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The Dark Side of Being An Entrepreneur

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I have been asked by several folks about my experiences in building out Skoop and the sacrifices I made to get here. I still don’t know what “here” is as we have just begun our journey but nevertheless, I always tell my story with the good and bad.

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Life as a new or budding entrepreneur is one of the most challenging and lonely journeys you will ever take. Here’s my story:

1. Depression is ever present and threatens to sneak in every day. I have intense highs on good days and intense lows on bad. But when your blood, sweat and mind is tied to your baby, this is unavoidable.

2. You work longer hours than anybody else because there is a constant threat that someone out there is working harder than you to take it all. Until you are an established startup, always assume that someone is doing it 2x times faster and better than you. If you stop, you lose.

Dark Side of Being An Entrepreneur

3. Entrepreneurship complicates family life in a way you never imagined. I have a wife and a young daughter. I am a workaholic by nature. But I had to learn and learn again that you must manage time for both every day. If you don’t, you will lose one or the other.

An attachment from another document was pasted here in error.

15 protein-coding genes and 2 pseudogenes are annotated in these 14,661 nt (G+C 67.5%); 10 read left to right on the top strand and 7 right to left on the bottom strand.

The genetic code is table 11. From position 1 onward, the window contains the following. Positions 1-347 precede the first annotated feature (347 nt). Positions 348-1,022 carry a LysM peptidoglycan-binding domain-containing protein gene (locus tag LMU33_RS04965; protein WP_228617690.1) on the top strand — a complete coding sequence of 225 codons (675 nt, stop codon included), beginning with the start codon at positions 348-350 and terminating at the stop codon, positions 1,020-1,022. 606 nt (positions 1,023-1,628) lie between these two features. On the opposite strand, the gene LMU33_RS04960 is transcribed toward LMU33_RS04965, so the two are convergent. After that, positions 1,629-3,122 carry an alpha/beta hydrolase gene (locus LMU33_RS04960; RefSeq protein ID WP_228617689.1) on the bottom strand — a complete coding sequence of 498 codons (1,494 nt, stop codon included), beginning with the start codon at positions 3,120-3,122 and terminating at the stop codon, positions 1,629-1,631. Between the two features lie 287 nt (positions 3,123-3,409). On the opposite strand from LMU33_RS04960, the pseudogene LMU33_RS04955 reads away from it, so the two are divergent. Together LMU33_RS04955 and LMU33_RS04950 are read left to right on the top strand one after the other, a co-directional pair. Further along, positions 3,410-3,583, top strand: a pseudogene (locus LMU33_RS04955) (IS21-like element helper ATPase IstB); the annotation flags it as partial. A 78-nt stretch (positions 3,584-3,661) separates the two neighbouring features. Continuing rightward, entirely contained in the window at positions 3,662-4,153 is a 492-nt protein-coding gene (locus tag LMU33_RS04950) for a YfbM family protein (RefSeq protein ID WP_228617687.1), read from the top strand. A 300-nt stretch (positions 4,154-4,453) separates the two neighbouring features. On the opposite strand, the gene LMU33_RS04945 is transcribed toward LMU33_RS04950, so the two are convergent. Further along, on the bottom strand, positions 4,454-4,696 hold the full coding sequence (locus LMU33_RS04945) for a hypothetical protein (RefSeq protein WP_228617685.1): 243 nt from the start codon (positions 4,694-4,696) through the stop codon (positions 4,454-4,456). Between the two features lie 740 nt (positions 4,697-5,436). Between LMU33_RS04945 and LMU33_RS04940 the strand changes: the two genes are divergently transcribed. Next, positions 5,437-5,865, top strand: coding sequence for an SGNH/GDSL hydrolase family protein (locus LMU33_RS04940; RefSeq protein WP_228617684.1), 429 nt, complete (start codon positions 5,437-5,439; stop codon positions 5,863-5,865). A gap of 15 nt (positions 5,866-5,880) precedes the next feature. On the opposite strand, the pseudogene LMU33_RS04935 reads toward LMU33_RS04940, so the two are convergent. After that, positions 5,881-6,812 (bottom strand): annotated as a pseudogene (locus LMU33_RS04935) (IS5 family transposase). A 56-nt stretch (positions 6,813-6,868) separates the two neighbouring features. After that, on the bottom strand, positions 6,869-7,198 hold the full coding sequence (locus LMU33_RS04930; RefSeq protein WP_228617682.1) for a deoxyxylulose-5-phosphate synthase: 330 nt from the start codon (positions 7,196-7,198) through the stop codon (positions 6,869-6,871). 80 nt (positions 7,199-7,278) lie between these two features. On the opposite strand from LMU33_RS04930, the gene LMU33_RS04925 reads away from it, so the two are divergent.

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4. Failures are a common and necessary part of your growth. Learn how to move past them with new knowledge. Our first product failed miserably. I was devastated because we had put so much into launching it. But I had to make a choice; blame the world for not accepting my product or blame myself for not studying my market enough. In any case, we dug into our failure and made our next version better.

5. Do not be swayed by massive valuations and round raises. Big numbers are certainly enticing but the #1 question each founder should ask him or herself is at what cost to my company am I raising x round? Cash infusion isn’t cheap. I had to learn the game here as I raised my seed round and chose my investors. I’ve had to deal with some pretty bad term sheets from investors where I walked out. Know your worth and stay true to your vision and only raise enough to get you going in that direction.

These are the musings of a 31 year old entrepreneur who left 9 years in corporate life to build something unique. Along the way, I have been through every possible emotion and then some.

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